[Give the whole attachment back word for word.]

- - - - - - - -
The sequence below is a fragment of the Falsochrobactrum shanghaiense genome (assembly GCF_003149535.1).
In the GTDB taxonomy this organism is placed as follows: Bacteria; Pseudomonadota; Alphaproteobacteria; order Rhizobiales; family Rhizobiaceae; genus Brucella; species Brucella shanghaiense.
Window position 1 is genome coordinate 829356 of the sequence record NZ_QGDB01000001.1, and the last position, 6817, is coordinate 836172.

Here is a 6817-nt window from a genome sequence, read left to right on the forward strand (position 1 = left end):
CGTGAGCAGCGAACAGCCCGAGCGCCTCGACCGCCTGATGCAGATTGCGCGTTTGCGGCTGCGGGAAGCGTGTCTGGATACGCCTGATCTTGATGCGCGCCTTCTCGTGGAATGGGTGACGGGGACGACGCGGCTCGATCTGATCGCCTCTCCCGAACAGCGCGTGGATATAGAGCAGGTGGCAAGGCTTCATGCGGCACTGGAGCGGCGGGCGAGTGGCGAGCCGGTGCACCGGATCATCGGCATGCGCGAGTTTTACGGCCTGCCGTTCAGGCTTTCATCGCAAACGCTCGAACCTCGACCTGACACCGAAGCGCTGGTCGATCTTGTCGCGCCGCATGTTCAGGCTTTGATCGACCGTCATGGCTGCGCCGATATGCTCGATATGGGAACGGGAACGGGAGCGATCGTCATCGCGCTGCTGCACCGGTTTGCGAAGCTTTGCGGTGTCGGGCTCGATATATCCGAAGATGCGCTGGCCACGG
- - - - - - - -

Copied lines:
The sequence below is a fragment of the Falsochrobactrum shanghaiense genome (assembly GCF_003149535.1).
In the GTDB taxonomy this organism is placed as follows: Bacteria; Pseudomonadota; Alphaproteobacteria; order Rhizobiales; family Rhizobiaceae; genus Brucella; species Brucella shanghaiense.
Window position 1 is genome coordinate 829356 of the sequence record NZ_QGDB01000001.1, and the last position, 6817, is coordinate 836172.

Here is a 6817-nt window from a genome sequence, read left to right on the forward strand (position 1 = left end):
CGTGAGCAGCGAACAGCCCGAGCGCCTCGACCGCCTGATGCAGATTGCGCGTTTGCGGCTGCGGGAAGCGTGTCTGGATACGCCTGATCTTGATGCGCGCCTTCTCGTGGAATGGGTGACGGGGACGACGCGGCTCGATCTGATCGCCTCTCCCGAACAGCGCGTGGATATAGAGCAGGTGGCAAGGCTTCATGCGGCACTGGAGCGGCGGGCGAGTGGCGAGCCGGTGCACCGGATCATCGGCATGCGCGAGTTTTACGGCCTGCCGTTCAGGCTTTCATCGCAAACGCTCGAACCTCGACCTGACACCGAAGCGCTGGTCGATCTTGTCGCGCCGCATGTTCAGGCTTTGATCGACCGTCATGGCTGCGCCGATATGCTCGATATGGGAACGGGAACGGGAGCGATCGTCATCGCGCTGCTGCACCGGTTTGCGAAGCTTTGCGGTGTCGGGCTCGATATATCCGAAGATGCGCTGGCCACGG